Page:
There was a brief buzz in the media after former Vice President Joe Biden told a Black man that, if he didn't vote for Biden, he wasn't really Black. But this was more than just one of Biden's many gaffes.

What really showed how much Biden took the Black vote for granted was his announcement that, when he is president, he would have "a teacher-oriented Department of Education" and charter schools would not receive "a penny of federal money."

Some of us think schools should be student-oriented. And official statistics show that students in charter schools in Harlem and other low-income minority communities in New York City pass the statewide mathematics tests at a rate more than 6 times the rate at which traditional public school students, housed in the same buildings, pass the same test.


Why then is Biden against charter schools? Because the teachers unions are against charter schools. And, unlike Black voters, teachers unions -- with millions of members who vote and millions of dollars to donate as political campaign contributions -- do not automatically give their support to either political party, without getting something big in return.

A majority of the students in charter schools are either Black or Hispanic, and they usually live in low-income communities. So teachers unions' opposition to charter schools is directly in conflict with the interests of low-income minority students. But low-income minority students do not vote, and their parents do not donate millions of dollars to political campaigns.

In an election year, it is no mystery why many politicians support the teachers unions, even if that means sacrificing the education -- and the futures -- of millions of Black and Hispanic youngsters.

Why are teachers unions so opposed to charter schools?

First of all, most charter school teachers do not belong to teachers unions, while most traditional public school teachers do. Union dues nationwide run into billions of dollars annually.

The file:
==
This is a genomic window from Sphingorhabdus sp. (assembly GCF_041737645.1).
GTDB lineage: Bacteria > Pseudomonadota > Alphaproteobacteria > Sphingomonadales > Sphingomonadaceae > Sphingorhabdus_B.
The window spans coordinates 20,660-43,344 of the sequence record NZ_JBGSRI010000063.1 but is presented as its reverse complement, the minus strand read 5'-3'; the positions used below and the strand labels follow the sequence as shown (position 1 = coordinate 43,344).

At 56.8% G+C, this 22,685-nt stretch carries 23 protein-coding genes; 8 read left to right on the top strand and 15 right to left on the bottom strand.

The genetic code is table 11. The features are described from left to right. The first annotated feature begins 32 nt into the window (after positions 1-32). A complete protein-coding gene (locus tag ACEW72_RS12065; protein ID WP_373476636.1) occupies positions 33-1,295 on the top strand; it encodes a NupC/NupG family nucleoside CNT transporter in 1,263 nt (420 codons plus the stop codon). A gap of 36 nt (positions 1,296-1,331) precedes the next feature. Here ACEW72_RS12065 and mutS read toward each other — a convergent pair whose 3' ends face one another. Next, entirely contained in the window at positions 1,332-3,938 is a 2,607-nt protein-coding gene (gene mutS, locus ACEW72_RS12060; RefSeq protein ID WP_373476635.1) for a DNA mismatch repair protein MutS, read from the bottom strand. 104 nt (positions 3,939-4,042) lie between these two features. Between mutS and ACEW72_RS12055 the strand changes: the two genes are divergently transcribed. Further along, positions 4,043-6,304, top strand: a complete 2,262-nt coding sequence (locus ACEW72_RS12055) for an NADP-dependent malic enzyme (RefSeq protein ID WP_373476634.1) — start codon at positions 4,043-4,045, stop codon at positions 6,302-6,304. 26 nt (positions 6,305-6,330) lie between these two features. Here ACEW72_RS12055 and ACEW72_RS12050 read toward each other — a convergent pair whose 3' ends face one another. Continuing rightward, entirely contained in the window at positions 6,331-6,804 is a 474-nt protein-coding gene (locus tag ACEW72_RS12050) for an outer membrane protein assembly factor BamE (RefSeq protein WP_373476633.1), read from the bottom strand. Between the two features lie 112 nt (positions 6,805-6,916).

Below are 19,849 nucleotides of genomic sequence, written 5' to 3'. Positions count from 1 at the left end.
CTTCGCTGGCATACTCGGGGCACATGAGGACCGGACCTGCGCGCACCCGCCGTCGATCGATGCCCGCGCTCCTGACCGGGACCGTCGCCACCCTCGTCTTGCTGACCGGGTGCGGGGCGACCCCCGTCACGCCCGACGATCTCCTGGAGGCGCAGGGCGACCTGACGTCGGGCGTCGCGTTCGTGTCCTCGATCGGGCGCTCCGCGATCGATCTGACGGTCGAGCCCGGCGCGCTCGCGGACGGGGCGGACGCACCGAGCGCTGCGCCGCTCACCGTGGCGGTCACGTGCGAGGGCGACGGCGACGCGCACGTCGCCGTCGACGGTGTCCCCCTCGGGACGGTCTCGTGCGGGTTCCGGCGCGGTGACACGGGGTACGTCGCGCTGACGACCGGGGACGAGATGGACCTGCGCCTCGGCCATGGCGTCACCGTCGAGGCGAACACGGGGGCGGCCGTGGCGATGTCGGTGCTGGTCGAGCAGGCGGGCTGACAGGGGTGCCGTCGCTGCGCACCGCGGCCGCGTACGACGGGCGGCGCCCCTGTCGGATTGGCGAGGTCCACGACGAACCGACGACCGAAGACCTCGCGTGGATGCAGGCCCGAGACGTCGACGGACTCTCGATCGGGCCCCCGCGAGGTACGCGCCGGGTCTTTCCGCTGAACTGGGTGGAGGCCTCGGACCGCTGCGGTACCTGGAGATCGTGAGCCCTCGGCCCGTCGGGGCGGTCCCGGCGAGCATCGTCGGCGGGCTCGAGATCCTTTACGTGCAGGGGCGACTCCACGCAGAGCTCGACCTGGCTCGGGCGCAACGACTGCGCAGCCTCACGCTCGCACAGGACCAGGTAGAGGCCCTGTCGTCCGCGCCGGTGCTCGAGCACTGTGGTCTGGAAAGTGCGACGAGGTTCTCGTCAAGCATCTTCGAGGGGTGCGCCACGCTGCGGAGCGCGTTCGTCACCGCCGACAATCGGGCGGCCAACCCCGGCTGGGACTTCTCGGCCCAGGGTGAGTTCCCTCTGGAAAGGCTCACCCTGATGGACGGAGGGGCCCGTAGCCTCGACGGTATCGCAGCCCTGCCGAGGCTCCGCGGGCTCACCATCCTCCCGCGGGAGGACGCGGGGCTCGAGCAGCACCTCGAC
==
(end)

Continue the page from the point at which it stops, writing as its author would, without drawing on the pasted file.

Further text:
Although charter schools are a small part of the education picture, their enrollments are growing far more rapidly than enrollments in traditional public schools. From 2001 to 2016, enrollment in traditional public schools grew 1 percent. But enrollment in charter schools grew 571 percent.

In New York City, there are more than 50,000 students on waiting lists to get into charter schools.  If they transfer to charter schools, in a city where per-pupil expenditures exceed $20,000 a year, that means a transfer of more than a billion dollars a year from traditional public schools to charter schools.

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Such transfers have been blocked in many ways, both legally and illegally. In various cities across the country, there are school buildings that have been vacant for years.  But charter schools have been blocked from using them. In some cases, the buildings have been demolished, making sure no charter schools can use them to enroll students who are on waiting lists.

In 2019, California passed sweeping anti-charter-school laws, closely following the teachers unions' agenda. Similar agendas are being pushed in other places across the country.

Various opinion polls have shown Blacks to be more favorably disposed toward charter schools than the population at large. Parents of children in these schools have already seen how much better results the charter schools get. But how many other people -- inside and outside minority communities -- know the full facts is a big question.


My recently published book, "Charter Schools and Their Enemies" has more than 50 pages of data, comparing test scores of students in more than a hundred New York City schools, cited by name. These are all charter schools and traditional public schools housed together in the same buildings, and serving the same communities. But the charter school students score overwhelmingly better.

Other data from other sources tell the same story. In 2019, the Wall Street Journal reported that "while the majority of New York students attending traditional public schools are not proficient in either math or English language arts (ELA), a majority of charter school students are."

Back in 2013, a Harlem charter school had a higher percentage of its fifth-graders pass the mathematics test than any other fifth- graders in the entire state of New York. That included, as the New York Times put it, "even their counterparts in the [Whitest] and richest suburbs, Scarsdale and Briarcliff Manor."


While the hard facts are on the side of the charter schools, the rhetoric and the politics favor the unionized traditional public schools. Everything depends on how many of the facts reach how many minority group parents, and how many other people who still believe that schools should serve the interests of the students, rather than the interests of teachers unions.

The stakes could not be higher for minority youngsters, for whom a decent education is often their one best chance for a better life.